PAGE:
Expert: China's capital market can withstand interest rate hike

08:49, December 10, 2010      

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China's prudent monetary policy stance won't rock the stock market even if there is an interest-rate increase, senior officials said.

"A possible rise in Chinese interest rates will affect stock prices only for two or three days," Xia Bin, an academic adviser to the People's Bank of China, was quoted as saying by the China Securities Journal yesterday. "Stock investors should realize that an interest rate increase only has a short-term impact."

Shanghai's key stock index has been falling over the past few days as worries about higher interest rates deepened. The benchmark Shanghai Composite Index dropped 1.3 percent to the lowest in almost two months yesterday.

The government is due to release November's economic data on Saturday. The Consumer Price Index, the main gauge of inflation, is widely expected to rise to a new record and has triggered speculation for an imminent interest rate hike.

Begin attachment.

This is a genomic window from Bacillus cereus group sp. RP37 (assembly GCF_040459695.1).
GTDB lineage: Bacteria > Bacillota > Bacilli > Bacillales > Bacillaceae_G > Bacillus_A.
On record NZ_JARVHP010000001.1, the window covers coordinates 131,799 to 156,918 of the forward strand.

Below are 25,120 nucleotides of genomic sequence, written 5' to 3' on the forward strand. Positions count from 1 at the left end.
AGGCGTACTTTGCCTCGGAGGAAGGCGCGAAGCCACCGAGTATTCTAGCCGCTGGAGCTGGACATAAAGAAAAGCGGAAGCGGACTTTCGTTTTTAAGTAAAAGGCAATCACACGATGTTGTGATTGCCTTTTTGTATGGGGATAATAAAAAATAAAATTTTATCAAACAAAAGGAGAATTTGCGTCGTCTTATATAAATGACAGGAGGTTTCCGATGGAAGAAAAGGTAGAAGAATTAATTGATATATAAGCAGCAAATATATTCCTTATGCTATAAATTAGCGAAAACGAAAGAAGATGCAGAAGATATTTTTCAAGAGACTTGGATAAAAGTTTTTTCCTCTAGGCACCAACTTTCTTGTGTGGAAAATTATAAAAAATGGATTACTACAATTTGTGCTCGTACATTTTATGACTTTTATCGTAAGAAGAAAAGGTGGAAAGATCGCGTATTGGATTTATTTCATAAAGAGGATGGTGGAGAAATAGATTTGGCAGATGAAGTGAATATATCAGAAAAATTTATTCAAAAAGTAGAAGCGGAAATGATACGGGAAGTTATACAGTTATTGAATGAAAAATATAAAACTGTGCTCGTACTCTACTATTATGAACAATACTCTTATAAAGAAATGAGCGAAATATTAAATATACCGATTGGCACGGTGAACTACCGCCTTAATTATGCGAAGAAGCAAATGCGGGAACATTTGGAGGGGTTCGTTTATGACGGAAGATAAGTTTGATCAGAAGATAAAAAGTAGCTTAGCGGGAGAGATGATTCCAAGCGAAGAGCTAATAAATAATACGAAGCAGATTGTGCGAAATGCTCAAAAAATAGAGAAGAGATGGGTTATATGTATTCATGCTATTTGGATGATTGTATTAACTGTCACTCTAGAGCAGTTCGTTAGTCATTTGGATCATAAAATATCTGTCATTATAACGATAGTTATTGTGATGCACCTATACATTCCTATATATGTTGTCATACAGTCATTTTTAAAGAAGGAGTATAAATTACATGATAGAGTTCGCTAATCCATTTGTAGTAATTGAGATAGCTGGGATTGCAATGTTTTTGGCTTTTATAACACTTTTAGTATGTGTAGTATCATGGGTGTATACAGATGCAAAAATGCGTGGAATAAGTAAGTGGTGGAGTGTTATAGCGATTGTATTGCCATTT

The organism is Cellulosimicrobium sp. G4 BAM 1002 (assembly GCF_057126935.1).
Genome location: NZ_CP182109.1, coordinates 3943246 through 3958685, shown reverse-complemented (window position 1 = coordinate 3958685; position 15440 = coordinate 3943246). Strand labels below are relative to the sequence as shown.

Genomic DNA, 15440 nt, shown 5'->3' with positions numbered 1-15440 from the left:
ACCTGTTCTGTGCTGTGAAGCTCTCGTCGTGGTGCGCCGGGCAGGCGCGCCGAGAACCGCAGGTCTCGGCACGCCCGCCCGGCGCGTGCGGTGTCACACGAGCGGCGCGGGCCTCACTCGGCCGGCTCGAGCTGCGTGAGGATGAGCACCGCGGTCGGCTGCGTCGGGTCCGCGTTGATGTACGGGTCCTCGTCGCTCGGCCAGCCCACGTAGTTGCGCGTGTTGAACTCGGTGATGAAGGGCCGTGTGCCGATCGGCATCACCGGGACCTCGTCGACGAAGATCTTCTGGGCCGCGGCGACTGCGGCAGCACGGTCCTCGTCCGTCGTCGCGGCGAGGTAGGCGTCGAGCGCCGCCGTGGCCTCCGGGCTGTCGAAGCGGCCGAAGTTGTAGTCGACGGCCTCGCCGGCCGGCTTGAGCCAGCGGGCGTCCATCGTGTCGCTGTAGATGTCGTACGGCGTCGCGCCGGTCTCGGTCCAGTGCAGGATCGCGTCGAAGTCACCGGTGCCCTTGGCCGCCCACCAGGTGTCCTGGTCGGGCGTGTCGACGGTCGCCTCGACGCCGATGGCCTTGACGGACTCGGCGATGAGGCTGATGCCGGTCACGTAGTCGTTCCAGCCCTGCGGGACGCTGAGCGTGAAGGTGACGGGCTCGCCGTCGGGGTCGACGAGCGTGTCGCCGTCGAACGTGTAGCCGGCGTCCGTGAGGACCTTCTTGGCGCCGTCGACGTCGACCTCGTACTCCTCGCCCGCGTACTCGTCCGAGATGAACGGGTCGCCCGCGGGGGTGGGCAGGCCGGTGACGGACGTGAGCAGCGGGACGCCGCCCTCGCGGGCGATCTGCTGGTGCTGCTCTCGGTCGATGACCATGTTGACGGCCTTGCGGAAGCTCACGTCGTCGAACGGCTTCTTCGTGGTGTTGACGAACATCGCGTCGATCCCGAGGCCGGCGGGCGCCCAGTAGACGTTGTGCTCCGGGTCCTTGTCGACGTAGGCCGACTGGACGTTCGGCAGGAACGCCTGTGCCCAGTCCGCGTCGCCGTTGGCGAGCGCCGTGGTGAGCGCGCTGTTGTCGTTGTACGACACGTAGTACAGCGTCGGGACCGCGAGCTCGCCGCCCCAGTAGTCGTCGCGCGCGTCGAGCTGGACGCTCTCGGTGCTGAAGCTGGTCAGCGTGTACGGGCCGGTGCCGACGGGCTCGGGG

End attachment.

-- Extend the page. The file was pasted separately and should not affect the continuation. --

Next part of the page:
Wang Qing, a Morgan Stanley economist, forecast the inflation rate may climb to 4.8 percent in November from a year earlier, up from a 25-month high of 4.4 percent in October.

Some analysts called the coming days a "sensitive" period for an interest rate rise.

Meanwhile, Wu Xiaoling, a member of the Standing Committee of the National People's Congress, China's top legislature, and vice chairman of its Financial and Economic Committee, said the central bank needs to further raise reserve requirement ratio and issue more bills next year to reduce excessive liquidity.

"The priority is to increase the sterilization to reduce the impact from global speculative capital on China's real economy," Wu told the 21st Century Business Herald.

Wu said there is still room for further rises though the reserve requirement ratio has hit a record high of 18.5 percent after five hikes this year.

Source: Shanghai Daily


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